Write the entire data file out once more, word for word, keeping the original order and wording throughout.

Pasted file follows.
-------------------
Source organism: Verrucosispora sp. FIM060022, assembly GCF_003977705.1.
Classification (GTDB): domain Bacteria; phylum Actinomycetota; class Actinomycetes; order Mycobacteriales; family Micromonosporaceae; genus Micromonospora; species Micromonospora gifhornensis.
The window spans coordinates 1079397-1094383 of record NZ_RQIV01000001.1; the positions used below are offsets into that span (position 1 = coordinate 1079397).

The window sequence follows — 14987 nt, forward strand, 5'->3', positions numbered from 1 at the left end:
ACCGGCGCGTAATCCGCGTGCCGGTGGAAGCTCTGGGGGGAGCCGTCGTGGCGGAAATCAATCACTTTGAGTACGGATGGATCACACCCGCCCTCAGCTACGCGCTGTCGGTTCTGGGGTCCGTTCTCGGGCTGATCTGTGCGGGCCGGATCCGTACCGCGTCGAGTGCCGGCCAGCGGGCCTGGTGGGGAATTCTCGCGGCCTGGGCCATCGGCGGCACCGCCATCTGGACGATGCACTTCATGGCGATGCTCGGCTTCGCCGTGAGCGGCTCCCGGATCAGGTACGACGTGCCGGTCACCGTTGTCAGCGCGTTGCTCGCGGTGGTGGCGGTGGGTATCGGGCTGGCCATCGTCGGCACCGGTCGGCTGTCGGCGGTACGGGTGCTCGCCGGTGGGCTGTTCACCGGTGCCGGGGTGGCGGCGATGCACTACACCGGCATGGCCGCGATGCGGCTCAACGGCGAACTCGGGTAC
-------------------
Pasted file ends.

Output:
Source organism: Verrucosispora sp. FIM060022, assembly GCF_003977705.1.
Classification (GTDB): domain Bacteria; phylum Actinomycetota; class Actinomycetes; order Mycobacteriales; family Micromonosporaceae; genus Micromonospora; species Micromonospora gifhornensis.
The window spans coordinates 1079397-1094383 of record NZ_RQIV01000001.1; the positions used below are offsets into that span (position 1 = coordinate 1079397).

The window sequence follows — 14987 nt, forward strand, 5'->3', positions numbered from 1 at the left end:
ACCGGCGCGTAATCCGCGTGCCGGTGGAAGCTCTGGGGGGAGCCGTCGTGGCGGAAATCAATCACTTTGAGTACGGATGGATCACACCCGCCCTCAGCTACGCGCTGTCGGTTCTGGGGTCCGTTCTCGGGCTGATCTGTGCGGGCCGGATCCGTACCGCGTCGAGTGCCGGCCAGCGGGCCTGGTGGGGAATTCTCGCGGCCTGGGCCATCGGCGGCACCGCCATCTGGACGATGCACTTCATGGCGATGCTCGGCTTCGCCGTGAGCGGCTCCCGGATCAGGTACGACGTGCCGGTCACCGTTGTCAGCGCGTTGCTCGCGGTGGTGGCGGTGGGTATCGGGCTGGCCATCGTCGGCACCGGTCGGCTGTCGGCGGTACGGGTGCTCGCCGGTGGGCTGTTCACCGGTGCCGGGGTGGCGGCGATGCACTACACCGGCATGGCCGCGATGCGGCTCAACGGCGAACTCGGGTAC